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acquainted Addison admirable afterwards appeared attractive became began born called cause century character Church considerable containing criticism death described died doubt Dryden early educated Elizabethan England English entered Essay excellent expression fact fame father feeling fortune friends genius give greatest hand heart History human interest Italy John Johnson kind knowledge known language letters literary literature lived London look Lord matter means merit mind moral nature never novels obtained opinions original perhaps period plays poems poet poetical poetry political popular possessed prose proved publication published reader received regarded remained remarkable satire says Shakespeare society soon spirit style success Swift things thought tion took translation true University verse volume whole Wordsworth writer written wrote
Seite 88 - I modestly but freely told him ; and, after some further discourse about it, I pleasantly said to him, ' Thou hast said much here of Paradise Lost, but what hast thou to say of Paradise Found...
Seite 68 - He was the man who of all modern, and perhaps ancient poets, had the largest and most comprehensive soul, All the images of Nature were still present to him, and he drew them, not laboriously, but luckily: when he describes any thing, you more than see it, you feel it too.
Seite 81 - Enow of such as for their bellies' sake Creep, and intrude, and climb into the fold! Of other care they little reckoning make Than how to scramble at the shearers' feast, And shove away the worthy bidden guest; Blind mouths! that scarce themselves know how to hold A sheep-hook, or have learnt aught else the least That to the faithful herdman's art belongs!
Seite 52 - O eloquent, just, and mighty Death! whom none could advise thou hast persuaded; what none have dared thou hast done; and whom all the world hath flattered thou only hast cast out of the world and despised. Thou hast drawn together all the far-stretched greatness, all the pride, cruelty, and ambition of man and covered it all over with these two narrow words, Hie jacet.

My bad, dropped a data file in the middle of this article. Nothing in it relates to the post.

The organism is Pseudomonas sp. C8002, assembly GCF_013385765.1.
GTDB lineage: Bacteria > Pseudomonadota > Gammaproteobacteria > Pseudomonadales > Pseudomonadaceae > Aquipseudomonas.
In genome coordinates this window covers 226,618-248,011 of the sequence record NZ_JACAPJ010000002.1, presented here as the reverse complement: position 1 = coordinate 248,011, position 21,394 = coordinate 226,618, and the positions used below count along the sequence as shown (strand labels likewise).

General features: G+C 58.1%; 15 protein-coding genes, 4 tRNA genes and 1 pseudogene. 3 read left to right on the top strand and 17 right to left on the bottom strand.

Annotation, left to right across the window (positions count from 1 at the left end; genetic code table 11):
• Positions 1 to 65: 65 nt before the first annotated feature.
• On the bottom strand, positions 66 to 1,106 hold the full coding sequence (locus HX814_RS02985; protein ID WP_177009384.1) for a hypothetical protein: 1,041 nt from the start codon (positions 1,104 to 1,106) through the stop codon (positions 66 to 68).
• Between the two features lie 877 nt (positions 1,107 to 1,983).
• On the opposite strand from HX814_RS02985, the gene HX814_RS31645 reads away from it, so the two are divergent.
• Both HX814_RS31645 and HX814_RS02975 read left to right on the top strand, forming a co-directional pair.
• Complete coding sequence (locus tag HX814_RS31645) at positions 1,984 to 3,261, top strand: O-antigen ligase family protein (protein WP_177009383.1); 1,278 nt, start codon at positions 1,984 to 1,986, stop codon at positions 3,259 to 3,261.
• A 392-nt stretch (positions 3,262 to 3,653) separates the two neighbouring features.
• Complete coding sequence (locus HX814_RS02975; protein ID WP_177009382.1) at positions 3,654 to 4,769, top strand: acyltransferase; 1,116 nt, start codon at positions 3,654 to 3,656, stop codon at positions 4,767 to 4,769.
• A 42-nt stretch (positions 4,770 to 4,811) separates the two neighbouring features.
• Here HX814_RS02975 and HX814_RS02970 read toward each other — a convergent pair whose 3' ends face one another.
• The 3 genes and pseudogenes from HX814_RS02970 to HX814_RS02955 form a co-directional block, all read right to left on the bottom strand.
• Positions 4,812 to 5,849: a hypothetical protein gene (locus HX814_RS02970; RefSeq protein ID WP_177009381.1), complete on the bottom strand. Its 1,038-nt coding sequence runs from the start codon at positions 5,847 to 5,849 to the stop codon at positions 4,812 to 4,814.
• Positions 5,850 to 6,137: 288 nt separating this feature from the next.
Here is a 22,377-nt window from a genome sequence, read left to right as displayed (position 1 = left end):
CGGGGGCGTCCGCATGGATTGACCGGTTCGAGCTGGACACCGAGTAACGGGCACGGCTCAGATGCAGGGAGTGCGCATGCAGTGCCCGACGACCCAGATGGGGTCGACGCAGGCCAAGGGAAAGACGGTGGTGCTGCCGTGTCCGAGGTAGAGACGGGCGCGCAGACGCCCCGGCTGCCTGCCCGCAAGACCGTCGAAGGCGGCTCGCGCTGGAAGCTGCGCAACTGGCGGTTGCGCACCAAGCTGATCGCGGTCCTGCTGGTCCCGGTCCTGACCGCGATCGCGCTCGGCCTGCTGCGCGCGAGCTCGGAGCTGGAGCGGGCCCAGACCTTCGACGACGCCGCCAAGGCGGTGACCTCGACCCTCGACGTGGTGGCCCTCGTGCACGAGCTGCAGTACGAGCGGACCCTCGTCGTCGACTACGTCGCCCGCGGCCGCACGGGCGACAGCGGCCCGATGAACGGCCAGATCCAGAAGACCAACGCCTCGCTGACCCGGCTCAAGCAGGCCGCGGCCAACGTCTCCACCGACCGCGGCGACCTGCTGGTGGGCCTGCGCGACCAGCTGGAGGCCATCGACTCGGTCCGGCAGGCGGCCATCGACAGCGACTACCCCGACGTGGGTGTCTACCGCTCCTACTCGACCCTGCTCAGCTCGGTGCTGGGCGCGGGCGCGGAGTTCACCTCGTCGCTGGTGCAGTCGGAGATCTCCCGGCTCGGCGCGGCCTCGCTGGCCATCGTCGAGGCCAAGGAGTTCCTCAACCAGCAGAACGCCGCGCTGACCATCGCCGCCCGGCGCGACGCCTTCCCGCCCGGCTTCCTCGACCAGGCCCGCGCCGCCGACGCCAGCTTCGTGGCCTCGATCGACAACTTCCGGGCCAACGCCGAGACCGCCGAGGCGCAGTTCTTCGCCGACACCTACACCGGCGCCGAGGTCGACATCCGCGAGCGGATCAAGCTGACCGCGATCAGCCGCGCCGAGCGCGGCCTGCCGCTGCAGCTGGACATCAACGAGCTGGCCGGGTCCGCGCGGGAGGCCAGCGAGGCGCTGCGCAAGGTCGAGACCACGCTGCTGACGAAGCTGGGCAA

Seite 75 - His hearers could not cough or look aside from him without loss. He commanded where he spoke, and had his judges angry and pleased at his devotion. No man had their affections more in his power. The fear of every man that heard him was lest he should make an end.
Seite 76 - GATHER ye rosebuds while ye may, Old Time is still a-flying; And this same flower that smiles to-day, To-morrow will be dying. The glorious lamp of heaven, the sun, The higher he's a-getting, The sooner will his race be run, And nearer he's to setting. That age is best which is the first, When youth and blood are warmer; But being spent, the worse and worst Times still succeed the former.
Seite 48 - With how sad steps, O Moon, thou climb'st the skies! How silently, and with how wan a face! What, may it be that even in heavenly place That busy archer his sharp arrows tries? Sure, if that long-with-love-acquainted eyes Can judge of love, thou feel'st a lover's case, I read it in thy looks; thy languished grace, To me, that feel the like, thy state descries.
Seite 10 - There is first the literature of knowledge, and secondly, the literature of power. The function of the first is — to teach; the function of the second is — to move: the first is a rudder, the second an oar or a sail. The first speaks to the mere discursive understanding; the second speaks ultimately, it may happen, to the higher understanding or reason, but always through affections of pleasure and sympathy.
Seite 121 - Truth is always consistent with itself, and needs nothing to help it out; it is always near at hand, and sits upon our lips, and is ready to drop out before we are aware; whereas a lie is troublesome, and sets a man's invention upon the rack, and one trick needs a great many more to make it good.